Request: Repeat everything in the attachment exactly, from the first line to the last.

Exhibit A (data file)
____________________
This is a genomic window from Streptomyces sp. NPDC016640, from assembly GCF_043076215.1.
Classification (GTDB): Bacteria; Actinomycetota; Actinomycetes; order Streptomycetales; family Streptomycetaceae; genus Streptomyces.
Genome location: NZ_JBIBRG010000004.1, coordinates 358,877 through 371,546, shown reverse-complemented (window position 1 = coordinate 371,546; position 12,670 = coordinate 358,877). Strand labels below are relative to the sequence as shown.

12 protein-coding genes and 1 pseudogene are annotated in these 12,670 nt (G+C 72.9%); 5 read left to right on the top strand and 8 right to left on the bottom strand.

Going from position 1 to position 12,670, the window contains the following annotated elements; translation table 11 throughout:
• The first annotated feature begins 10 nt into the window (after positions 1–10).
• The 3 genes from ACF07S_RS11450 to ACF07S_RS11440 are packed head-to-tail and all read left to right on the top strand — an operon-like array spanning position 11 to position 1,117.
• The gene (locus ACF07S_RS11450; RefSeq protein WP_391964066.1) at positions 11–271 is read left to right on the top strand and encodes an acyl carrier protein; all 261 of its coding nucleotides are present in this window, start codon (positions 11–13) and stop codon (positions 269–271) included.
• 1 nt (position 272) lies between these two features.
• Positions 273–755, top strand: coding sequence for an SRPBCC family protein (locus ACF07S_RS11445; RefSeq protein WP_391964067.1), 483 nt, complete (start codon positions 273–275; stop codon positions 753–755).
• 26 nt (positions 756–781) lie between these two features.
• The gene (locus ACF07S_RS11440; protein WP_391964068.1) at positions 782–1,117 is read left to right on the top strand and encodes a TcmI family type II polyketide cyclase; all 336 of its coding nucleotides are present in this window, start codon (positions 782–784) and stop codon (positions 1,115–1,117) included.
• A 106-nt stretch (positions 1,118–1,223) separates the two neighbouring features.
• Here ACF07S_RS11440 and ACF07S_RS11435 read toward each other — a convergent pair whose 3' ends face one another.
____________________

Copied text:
This is a genomic window from Streptomyces sp. NPDC016640, from assembly GCF_043076215.1.
Classification (GTDB): Bacteria; Actinomycetota; Actinomycetes; order Streptomycetales; family Streptomycetaceae; genus Streptomyces.
Genome location: NZ_JBIBRG010000004.1, coordinates 358,877 through 371,546, shown reverse-complemented (window position 1 = coordinate 371,546; position 12,670 = coordinate 358,877). Strand labels below are relative to the sequence as shown.

12 protein-coding genes and 1 pseudogene are annotated in these 12,670 nt (G+C 72.9%); 5 read left to right on the top strand and 8 right to left on the bottom strand.

Going from position 1 to position 12,670, the window contains the following annotated elements; translation table 11 throughout:
• The first annotated feature begins 10 nt into the window (after positions 1–10).
• The 3 genes from ACF07S_RS11450 to ACF07S_RS11440 are packed head-to-tail and all read left to right on the top strand — an operon-like array spanning position 11 to position 1,117.
• The gene (locus ACF07S_RS11450; RefSeq protein WP_391964066.1) at positions 11–271 is read left to right on the top strand and encodes an acyl carrier protein; all 261 of its coding nucleotides are present in this window, start codon (positions 11–13) and stop codon (positions 269–271) included.
• 1 nt (position 272) lies between these two features.
• Positions 273–755, top strand: coding sequence for an SRPBCC family protein (locus ACF07S_RS11445; RefSeq protein WP_391964067.1), 483 nt, complete (start codon positions 273–275; stop codon positions 753–755).
• 26 nt (positions 756–781) lie between these two features.
• The gene (locus ACF07S_RS11440; protein WP_391964068.1) at positions 782–1,117 is read left to right on the top strand and encodes a TcmI family type II polyketide cyclase; all 336 of its coding nucleotides are present in this window, start codon (positions 782–784) and stop codon (positions 1,115–1,117) included.
• A 106-nt stretch (positions 1,118–1,223) separates the two neighbouring features.
• Here ACF07S_RS11440 and ACF07S_RS11435 read toward each other — a convergent pair whose 3' ends face one another.